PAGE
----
# Tutorial: Getting Started¶

In this tutorial, we will show users how to configure fuse to combine sensor data from multiple sensors and produce a state estimate.

To start, you’ll need a launch file, a yaml configuration file, and the supporting bag file and rviz display for this tutorial:

mkdir ~/fuse_tutorials
cd ~/fuse_tutorials
wget https://locus-ros-public.s3.amazonaws.com/fuse_tutorial_data.tar.xz
md5sum fuse_tutorial_data.tar.xz # Should return ef82dceb57ed83dd597cf4973f31a175
tar -xf fuse_tutorial_data.tar.xz && rm fuse_tutorial_data.tar.xz
touch fuse_simple_tutorial.launch
touch fuse_simple_tutorial.yaml

## Launch File¶

The core state estimation node in fuse is known as the fixed_lag_smoother_node. We’ll begin by adding it to our fuse_simple_tutorial.launch file, along with the rosbag play and rviz nodes:

<launch>
<param name="/use_sim_time" value="true"/>

<node name="state_estimator" pkg="fuse_optimizers" type="fixed_lag_smoother_node">
<rosparam command="load" file="$(env HOME)/fuse_tutorials/fuse_simple_tutorial.yaml"/> </node> <node name="bag_play" pkg="rosbag" type="play" args="$(env HOME)/fuse_tutorials/turtlebot3.bag --clock -d 3"/>

<node name="rviz" pkg="rviz" type="rviz" args="-d \$(env HOME)/fuse_tutorials/fuse_tutorials.rviz"/>
</launch>

## Basic Configuration¶

Our initial configuration will simply fuse a single wheel odometry sensor. Open up fuse_simple_tutorial.yaml and paste this into it:

# Fixed-lag smoother configuration
optimization_frequency: 20
transaction_timeout: 0.01
lag_duration: 0.5

motion_models:
unicycle_motion_model:
type: fuse_models::Unicycle2D

unicycle_motion_model:
#                         x      y      yaw    vx     vy     vyaw   ax   ay
process_noise_diagonal: [0.100, 0.100, 0.100, 0.100, 0.100, 0.100, 0.1, 0.1]

sensor_models:
initial_localization_sensor:
type: fuse_models::Unicycle2DIgnition
motion_models: [unicycle_motion_model]
ignition: true
odometry_sensor:
type: fuse_models::Odometry2D
motion_models: [unicycle_motion_model]

initial_localization_sensor:
publish_on_startup: true
#                x      y      yaw    vx     vy     vyaw    ax     ay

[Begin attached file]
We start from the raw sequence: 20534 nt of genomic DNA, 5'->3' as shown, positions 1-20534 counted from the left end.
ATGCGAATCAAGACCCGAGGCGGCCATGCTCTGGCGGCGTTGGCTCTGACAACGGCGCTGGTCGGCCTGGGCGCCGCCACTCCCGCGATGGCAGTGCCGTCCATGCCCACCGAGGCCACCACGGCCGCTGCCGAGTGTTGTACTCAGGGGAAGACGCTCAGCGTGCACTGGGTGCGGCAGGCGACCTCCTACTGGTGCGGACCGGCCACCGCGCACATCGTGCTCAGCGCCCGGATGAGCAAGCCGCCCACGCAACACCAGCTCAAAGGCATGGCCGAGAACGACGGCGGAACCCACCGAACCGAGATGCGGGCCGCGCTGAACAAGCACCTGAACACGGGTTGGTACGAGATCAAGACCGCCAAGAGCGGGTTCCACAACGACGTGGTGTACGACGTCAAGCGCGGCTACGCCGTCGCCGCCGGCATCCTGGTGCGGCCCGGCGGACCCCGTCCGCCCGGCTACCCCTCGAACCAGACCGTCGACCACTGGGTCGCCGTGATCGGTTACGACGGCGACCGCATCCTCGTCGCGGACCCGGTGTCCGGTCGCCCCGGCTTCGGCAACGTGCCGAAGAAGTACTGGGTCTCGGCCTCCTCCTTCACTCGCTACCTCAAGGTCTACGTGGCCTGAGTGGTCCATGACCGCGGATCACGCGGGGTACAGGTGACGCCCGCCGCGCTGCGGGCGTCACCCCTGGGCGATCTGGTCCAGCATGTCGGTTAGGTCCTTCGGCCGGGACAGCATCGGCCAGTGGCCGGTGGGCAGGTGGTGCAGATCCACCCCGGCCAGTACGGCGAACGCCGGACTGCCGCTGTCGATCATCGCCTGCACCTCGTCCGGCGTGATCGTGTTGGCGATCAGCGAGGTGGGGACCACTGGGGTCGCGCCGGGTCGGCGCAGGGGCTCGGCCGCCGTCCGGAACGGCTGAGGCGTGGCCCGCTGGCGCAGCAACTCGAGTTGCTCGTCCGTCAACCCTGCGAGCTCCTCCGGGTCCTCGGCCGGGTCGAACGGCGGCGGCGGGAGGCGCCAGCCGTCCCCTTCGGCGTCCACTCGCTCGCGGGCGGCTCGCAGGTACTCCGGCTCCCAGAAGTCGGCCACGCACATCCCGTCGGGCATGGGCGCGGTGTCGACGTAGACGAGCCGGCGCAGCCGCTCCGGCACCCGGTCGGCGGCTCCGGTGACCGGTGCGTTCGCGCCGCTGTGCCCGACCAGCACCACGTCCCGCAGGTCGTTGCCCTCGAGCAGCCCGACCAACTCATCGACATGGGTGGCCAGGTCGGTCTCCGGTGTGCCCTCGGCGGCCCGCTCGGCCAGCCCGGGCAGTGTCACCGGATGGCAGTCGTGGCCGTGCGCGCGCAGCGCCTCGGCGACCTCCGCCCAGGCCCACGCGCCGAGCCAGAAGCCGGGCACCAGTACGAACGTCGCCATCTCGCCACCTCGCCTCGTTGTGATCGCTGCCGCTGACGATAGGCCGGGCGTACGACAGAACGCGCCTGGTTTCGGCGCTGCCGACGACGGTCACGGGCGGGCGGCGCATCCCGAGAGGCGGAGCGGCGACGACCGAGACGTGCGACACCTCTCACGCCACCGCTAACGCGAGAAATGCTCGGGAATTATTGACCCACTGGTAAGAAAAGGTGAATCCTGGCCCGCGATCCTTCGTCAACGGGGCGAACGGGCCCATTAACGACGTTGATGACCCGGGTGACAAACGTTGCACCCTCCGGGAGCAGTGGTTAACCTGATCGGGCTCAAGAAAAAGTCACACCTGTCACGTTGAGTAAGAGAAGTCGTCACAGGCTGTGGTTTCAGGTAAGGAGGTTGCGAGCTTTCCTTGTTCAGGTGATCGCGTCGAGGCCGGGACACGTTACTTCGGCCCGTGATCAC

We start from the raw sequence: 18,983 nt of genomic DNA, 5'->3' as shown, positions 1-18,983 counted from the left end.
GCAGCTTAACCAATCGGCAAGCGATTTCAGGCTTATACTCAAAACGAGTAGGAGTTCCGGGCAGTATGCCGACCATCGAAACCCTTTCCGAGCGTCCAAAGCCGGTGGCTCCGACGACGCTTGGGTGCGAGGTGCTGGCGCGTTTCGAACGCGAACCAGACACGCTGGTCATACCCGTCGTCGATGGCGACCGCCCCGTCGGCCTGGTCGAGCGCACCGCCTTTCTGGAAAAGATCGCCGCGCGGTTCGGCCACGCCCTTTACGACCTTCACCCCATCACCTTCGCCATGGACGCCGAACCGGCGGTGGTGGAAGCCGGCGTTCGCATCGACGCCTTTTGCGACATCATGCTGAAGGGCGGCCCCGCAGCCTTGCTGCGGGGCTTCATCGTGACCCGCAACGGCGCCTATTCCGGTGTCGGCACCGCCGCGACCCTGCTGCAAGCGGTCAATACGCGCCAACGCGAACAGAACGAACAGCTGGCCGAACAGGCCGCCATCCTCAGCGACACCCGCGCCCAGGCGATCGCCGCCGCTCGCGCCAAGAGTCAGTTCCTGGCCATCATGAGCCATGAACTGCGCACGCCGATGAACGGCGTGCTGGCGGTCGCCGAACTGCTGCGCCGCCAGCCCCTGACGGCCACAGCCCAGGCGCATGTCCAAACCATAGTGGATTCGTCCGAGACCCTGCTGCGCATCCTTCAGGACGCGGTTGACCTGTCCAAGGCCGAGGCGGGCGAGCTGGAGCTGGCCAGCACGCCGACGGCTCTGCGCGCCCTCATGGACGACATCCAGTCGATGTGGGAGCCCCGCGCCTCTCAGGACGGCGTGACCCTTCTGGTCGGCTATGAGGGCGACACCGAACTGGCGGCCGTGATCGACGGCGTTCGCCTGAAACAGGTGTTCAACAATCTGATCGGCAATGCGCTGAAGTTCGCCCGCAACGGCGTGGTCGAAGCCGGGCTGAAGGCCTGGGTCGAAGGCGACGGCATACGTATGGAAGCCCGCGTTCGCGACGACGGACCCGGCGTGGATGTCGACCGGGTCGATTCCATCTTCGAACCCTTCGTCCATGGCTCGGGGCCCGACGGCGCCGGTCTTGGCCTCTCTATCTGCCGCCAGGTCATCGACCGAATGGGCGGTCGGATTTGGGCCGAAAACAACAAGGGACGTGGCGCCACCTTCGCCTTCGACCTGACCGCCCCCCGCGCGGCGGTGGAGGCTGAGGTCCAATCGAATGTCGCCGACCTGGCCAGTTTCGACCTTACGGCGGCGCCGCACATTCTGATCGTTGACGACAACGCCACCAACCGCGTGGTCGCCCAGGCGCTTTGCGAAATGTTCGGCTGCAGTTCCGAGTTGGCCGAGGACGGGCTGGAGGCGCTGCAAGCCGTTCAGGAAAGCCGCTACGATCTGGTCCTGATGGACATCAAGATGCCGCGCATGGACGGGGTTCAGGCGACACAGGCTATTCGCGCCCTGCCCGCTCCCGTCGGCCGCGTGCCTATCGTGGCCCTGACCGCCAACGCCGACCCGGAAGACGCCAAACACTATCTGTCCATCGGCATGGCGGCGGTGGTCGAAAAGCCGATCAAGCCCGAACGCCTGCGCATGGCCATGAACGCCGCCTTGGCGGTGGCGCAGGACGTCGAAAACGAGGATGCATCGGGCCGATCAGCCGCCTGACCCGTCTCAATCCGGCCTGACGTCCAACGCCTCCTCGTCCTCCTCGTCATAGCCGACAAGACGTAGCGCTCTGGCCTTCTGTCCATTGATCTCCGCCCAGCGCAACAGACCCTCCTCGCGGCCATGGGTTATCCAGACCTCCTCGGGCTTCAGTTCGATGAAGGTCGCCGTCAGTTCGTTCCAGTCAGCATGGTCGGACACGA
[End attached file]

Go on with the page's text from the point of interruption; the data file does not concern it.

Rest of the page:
initial_state: [0.000, 0.000, 0.000, 0.000, 0.000, 0.000, 0.000, 0.000]
initial_sigma: [0.100, 0.100, 0.100, 0.100, 0.100, 0.100, 0.100, 0.100]

odometry_sensor:
topic: "odom"
twist_target_frame: "base_footprint"
linear_velocity_dimensions: ['x', 'y']
angular_velocity_dimensions: ['yaw']

publishers:
filtered_publisher:
type: fuse_models::Odometry2DPublisher

filtered_publisher:
topic: "odom_filtered"
odom_frame_id: "odom"
map_frame_id: "map"
world_frame_id: "odom"
publish_tf: true
publish_frequency: 10

There’s a lot to unpack here, so we’ll look at one section at a time.

# Fixed-lag smoother configuration
optimization_frequency: 20
transaction_timeout: 0.01
lag_duration: 0.5

In this section, we specify the optimization_frequency, which is the how often we run our solver and produce a state estimate (technically, it is the frequency with which all variables in the graph are updated).

We also specify the transaction_timeout, which specifies how long we wait for motion models to be generated when adding constraints to the graph. If this time is exceeded, the constraints are not added to the graph.

The lag_duration parameter specifies the length of the smoothing window. Variables added to the fixed-lag smoother will stay in the graph for at least lag_duration seconds. After that time, old variables are removed/marginalized out.

motion_models:
unicycle_motion_model:
type: fuse_models::Unicycle2D

unicycle_motion_model:
#                         x      y      yaw    vx     vy     vyaw   ax   ay
process_noise_diagonal: [0.100, 0.100, 0.100, 0.100, 0.100, 0.100, 0.1, 0.1]

This section specifies the motion (kinematic) model that we will use in this problem. As our robot is a differential-drive bot, we use a 2D unicycle model. Note that fuse supports multiple motion models to be used, but most applications will only require one.

The motion model will be used to add constraints to the graph between sensor measurements. The model we have specified is of type fuse_models::Unicycle2D, which is a plugin with its own parameters. Those parameters are specified in the next block.

The process_noise_diagonal specifies the error growth for each of our state variables when we apply the kinematic model. This is equivalent to the process noise covariance you might see in an EKF application. Here, we just specify the diagonals for that matrix.

sensor_models:
initial_localization_sensor:
type: fuse_models::Unicycle2DIgnition
motion_models: [unicycle_motion_model]
ignition: true
odometry_sensor:
type: fuse_models::Odometry2D
motion_models: [unicycle_motion_model]